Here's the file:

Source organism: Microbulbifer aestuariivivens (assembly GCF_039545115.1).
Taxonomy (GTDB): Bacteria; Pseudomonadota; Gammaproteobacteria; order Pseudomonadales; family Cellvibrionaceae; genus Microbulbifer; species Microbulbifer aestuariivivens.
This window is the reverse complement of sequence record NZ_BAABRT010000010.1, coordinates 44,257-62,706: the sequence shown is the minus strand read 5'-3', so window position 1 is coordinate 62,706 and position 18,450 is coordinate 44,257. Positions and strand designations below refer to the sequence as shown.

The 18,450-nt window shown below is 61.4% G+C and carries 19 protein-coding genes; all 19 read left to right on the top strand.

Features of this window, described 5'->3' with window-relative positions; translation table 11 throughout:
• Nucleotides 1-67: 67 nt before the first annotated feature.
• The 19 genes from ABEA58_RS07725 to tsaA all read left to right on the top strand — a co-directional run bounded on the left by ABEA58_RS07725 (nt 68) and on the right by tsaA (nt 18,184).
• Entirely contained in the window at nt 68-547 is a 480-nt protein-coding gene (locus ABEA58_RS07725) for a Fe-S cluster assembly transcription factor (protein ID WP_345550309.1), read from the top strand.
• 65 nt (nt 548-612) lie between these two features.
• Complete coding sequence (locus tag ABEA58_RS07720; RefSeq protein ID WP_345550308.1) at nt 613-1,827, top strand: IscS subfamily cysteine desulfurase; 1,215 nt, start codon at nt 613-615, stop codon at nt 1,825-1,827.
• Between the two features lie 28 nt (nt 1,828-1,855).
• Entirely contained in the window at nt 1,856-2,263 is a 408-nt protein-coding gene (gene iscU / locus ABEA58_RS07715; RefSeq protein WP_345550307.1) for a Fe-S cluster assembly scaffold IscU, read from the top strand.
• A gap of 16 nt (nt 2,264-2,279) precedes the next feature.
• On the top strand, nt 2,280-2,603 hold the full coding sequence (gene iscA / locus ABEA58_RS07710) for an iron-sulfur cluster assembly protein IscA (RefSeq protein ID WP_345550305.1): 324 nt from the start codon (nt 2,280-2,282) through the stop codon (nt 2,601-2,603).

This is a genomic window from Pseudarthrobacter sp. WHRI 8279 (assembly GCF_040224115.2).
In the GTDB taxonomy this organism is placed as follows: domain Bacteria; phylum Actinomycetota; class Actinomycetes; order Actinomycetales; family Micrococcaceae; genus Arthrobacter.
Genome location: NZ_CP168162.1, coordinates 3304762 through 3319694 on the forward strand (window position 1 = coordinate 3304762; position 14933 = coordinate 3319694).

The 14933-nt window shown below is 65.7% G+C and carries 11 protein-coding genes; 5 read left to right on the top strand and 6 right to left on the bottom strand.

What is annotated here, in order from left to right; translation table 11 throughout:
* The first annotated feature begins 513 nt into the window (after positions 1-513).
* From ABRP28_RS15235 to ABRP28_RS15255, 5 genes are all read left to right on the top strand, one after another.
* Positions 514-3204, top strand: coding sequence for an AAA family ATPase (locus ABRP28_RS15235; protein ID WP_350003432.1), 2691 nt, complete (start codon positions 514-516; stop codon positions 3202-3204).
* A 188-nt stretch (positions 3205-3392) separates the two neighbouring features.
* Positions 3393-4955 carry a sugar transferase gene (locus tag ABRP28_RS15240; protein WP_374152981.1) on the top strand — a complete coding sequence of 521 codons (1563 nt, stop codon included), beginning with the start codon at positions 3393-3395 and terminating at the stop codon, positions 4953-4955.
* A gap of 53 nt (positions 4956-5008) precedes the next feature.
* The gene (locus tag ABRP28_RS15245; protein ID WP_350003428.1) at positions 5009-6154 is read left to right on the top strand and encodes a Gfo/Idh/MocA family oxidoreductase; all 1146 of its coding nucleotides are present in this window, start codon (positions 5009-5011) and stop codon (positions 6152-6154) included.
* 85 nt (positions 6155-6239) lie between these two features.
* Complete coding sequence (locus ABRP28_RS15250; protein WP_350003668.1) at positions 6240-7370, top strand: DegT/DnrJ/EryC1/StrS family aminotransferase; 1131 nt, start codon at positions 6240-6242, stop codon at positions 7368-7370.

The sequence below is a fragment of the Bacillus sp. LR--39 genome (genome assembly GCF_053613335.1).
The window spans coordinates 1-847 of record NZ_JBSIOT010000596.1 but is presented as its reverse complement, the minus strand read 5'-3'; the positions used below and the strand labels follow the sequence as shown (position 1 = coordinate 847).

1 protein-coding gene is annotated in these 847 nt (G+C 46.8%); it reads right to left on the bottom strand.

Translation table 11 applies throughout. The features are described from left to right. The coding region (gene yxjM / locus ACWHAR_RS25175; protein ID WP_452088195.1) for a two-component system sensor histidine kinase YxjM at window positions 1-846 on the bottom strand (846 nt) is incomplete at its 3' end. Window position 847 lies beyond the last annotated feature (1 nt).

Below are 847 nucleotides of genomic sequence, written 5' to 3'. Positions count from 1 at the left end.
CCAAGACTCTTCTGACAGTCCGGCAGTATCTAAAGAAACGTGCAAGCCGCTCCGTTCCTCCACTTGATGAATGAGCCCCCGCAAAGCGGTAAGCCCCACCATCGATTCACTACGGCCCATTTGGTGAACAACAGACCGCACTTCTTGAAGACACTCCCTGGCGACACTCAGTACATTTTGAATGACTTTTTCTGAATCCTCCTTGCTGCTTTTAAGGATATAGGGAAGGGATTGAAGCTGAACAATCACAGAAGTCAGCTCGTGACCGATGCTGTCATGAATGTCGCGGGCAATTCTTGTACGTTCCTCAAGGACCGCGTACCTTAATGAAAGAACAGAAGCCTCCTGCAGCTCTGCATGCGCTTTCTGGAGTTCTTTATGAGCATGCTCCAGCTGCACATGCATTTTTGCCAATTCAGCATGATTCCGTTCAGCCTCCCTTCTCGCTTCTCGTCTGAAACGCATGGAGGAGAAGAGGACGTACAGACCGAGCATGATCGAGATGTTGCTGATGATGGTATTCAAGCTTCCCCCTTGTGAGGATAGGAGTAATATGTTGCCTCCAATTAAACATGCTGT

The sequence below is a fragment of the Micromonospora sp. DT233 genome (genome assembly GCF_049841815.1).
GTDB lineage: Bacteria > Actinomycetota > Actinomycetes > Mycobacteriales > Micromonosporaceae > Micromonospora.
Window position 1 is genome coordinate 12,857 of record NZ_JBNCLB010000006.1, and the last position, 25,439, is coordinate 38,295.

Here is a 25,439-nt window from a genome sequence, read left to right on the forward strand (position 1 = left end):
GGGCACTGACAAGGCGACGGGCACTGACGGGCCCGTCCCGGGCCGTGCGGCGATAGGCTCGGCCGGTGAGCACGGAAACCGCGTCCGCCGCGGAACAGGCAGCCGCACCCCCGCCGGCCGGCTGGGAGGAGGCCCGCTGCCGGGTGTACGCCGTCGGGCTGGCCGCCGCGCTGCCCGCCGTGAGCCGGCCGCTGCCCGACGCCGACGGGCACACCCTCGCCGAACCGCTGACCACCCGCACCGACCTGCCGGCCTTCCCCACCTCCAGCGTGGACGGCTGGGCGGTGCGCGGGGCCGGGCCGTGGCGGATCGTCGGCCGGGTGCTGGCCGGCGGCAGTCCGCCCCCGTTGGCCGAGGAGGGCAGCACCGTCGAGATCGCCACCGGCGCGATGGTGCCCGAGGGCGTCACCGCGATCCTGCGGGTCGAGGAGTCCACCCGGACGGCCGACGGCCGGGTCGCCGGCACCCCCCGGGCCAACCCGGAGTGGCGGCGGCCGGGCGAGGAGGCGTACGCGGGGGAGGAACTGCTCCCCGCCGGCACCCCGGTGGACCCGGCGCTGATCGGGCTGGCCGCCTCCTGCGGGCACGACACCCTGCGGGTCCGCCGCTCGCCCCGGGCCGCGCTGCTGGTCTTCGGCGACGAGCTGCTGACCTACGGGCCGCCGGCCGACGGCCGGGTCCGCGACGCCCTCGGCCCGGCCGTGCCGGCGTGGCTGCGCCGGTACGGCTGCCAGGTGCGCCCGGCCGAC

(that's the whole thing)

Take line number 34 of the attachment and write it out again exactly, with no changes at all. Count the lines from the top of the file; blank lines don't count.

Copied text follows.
CCAAGACTCTTCTGACAGTCCGGCAGTATCTAAAGAAACGTGCAAGCCGCTCCGTTCCTCCACTTGATGAATGAGCCCCCGCAAAGCGGTAAGCCCCACCATCGATTCACTACGGCCCATTTGGTGAACAACAGACCGCACTTCTTGAAGACACTCCCTGGCGACACTCAGTACATTTTGAATGACTTTTTCTGAATCCTCCTTGCTGCTTTTAAGGATATAGGGAAGGGATTGAAGCTGAACAATCACAGAAGTCAGCTCGTGACCGATGCTGTCATGAATGTCGCGGGCAATTCTTGTACGTTCCTCAAGGACCGCGTACCTTAATGAAAGAACAGAAGCCTCCTGCAGCTCTGCATGCGCTTTCTGGAGTTCTTTATGAGCATGCTCCAGCTGCACATGCATTTTTGCCAATTCAGCATGATTCCGTTCAGCCTCCCTTCTCGCTTCTCGTCTGAAACGCATGGAGGAGAAGAGGACGTACAGACCGAGCATGATCGAGATGTTGCTGATGATGGTATTCAAGCTTCCCCCTTGTGAGGATAGGAGTAATATGTTGCCTCCAATTAAACATGCTGT